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Facing Fears

What will happen in the next weeks and months? What will happen to our jobs, to our social contacts, to our freedom? When will we be able to hug again our families and travel again?
What we are living now is indeed some uncertain times and it is “normal” to experience fear.  Fear is a physiological signal from our bodies that implies some kinds of actions: the basic one is the “flee or fight” response. But during these times, we can not flee and it is not sure if there is someone to fight.
So, it is a real challenge to stay calm, in our minds and in our bodies despite the uncertainty.

To nourish the quietness inside us, I would like to suggest practicing some exercises that would help the mind to focus on the present moment and the body to contain the sensations of fear, without reacting against them and without panicking.
When we react against fear, we contract our muscles, especially the diaphragm area and we reduce our breath so not to feel the uncomfortable sensations linked with not knowing who to fight or where to flee.
Beside the physical tensions, this kind of stress makes it difficult to see clearly what our fears or worries are… Because it is difficult to focus when our minds are agitated by fear, fear that is also blurring our feelings.

If you already practice meditation and/or sport, you know the benefits of those practices on the physical and mental well-being. If you are among the people for who those practices are not easy to maintain, you may need some support to face your fears.
For both, you could be interested in specifically engaging your breathing to work with your fears.

Take 10 minutes where you can be quite and without distractions.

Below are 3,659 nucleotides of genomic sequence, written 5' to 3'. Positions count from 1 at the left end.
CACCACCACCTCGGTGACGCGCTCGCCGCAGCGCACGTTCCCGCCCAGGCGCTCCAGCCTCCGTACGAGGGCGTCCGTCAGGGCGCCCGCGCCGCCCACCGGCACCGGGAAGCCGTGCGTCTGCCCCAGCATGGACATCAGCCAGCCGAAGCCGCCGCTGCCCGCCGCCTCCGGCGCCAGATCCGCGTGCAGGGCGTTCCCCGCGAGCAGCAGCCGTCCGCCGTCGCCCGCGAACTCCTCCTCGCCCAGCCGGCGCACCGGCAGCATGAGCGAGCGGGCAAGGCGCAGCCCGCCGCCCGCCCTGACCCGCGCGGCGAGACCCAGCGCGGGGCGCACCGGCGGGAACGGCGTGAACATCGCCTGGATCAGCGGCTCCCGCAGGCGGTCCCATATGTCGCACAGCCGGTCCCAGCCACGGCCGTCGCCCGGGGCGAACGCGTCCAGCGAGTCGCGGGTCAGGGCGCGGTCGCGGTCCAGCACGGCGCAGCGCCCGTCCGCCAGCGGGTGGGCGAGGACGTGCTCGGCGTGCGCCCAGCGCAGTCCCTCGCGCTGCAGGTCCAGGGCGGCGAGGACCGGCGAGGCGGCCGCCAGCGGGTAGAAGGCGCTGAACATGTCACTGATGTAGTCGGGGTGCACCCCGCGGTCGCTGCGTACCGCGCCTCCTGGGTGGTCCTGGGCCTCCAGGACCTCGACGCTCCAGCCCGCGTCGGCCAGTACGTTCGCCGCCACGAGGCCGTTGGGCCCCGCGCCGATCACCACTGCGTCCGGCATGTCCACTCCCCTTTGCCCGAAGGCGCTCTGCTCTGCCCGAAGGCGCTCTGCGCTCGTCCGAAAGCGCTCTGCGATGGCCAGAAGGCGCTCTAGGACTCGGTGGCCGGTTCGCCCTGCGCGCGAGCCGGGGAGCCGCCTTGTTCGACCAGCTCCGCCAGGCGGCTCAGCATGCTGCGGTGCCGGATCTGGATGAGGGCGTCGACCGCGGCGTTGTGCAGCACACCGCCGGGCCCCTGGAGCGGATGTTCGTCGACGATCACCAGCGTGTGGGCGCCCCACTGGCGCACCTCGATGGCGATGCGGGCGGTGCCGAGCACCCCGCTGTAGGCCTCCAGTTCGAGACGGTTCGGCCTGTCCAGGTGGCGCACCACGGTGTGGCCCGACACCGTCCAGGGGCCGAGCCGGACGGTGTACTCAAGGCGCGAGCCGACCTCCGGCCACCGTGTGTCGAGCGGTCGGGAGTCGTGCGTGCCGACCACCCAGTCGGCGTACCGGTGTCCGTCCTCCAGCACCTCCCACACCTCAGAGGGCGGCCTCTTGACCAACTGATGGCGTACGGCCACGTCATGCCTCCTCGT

Start by paying attention to your body, your posture, the sensations in your body. Then allow yourself to notice that you don’t know what will happen in the future: to your job, to your social contact, etc.
Notice your response to this not knowing emotionally, mentally and physically.
At this point you start to work with your breath: breathe in inhaling 4 times till your lungs capacity is fulfilled and breathe out in just one long and slow exhalation. Do this for at least 10 times.
Then you will continue doing the opposite by breathing in with one long and slow inhalation and breathe out with 4 times exhalation. Do this for at least 10 times.
At the end take again a moment to notice your response to “not knowing” at the emotional, mental and physical level.

The aim is to build a calm attitude even when we don’t know what will happen in the next future.
Contact me if you need support for this practice. You can also join my Breathing Circle – Tuesday morning – or Concentration Practice -Thursday morning – on zoom 🙂

Picture from Massimo Martino

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